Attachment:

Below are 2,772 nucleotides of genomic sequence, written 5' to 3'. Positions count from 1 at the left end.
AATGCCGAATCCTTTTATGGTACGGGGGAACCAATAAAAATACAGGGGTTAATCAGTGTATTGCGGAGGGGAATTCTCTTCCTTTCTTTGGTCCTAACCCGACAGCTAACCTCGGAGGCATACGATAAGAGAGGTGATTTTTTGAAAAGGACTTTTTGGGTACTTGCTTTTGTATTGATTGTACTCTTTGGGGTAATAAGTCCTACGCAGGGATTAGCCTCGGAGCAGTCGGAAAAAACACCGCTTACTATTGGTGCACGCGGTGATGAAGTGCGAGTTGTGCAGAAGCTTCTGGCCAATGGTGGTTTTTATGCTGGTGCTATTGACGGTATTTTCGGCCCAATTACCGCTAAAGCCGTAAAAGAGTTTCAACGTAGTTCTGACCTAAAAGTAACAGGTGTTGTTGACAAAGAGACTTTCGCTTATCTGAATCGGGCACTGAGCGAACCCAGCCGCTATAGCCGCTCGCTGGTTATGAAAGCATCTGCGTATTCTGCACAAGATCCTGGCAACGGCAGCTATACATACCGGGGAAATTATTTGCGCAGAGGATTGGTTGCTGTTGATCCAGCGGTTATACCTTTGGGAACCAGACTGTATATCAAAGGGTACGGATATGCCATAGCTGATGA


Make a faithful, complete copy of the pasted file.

Below are 2,772 nucleotides of genomic sequence, written 5' to 3'. Positions count from 1 at the left end.
AATGCCGAATCCTTTTATGGTACGGGGGAACCAATAAAAATACAGGGGTTAATCAGTGTATTGCGGAGGGGAATTCTCTTCCTTTCTTTGGTCCTAACCCGACAGCTAACCTCGGAGGCATACGATAAGAGAGGTGATTTTTTGAAAAGGACTTTTTGGGTACTTGCTTTTGTATTGATTGTACTCTTTGGGGTAATAAGTCCTACGCAGGGATTAGCCTCGGAGCAGTCGGAAAAAACACCGCTTACTATTGGTGCACGCGGTGATGAAGTGCGAGTTGTGCAGAAGCTTCTGGCCAATGGTGGTTTTTATGCTGGTGCTATTGACGGTATTTTCGGCCCAATTACCGCTAAAGCCGTAAAAGAGTTTCAACGTAGTTCTGACCTAAAAGTAACAGGTGTTGTTGACAAAGAGACTTTCGCTTATCTGAATCGGGCACTGAGCGAACCCAGCCGCTATAGCCGCTCGCTGGTTATGAAAGCATCTGCGTATTCTGCACAAGATCCTGGCAACGGCAGCTATACATACCGGGGAAATTATTTGCGCAGAGGATTGGTTGCTGTTGATCCAGCGGTTATACCTTTGGGAACCAGACTGTATATCAAAGGGTACGGATATGCCATAGCTGATGA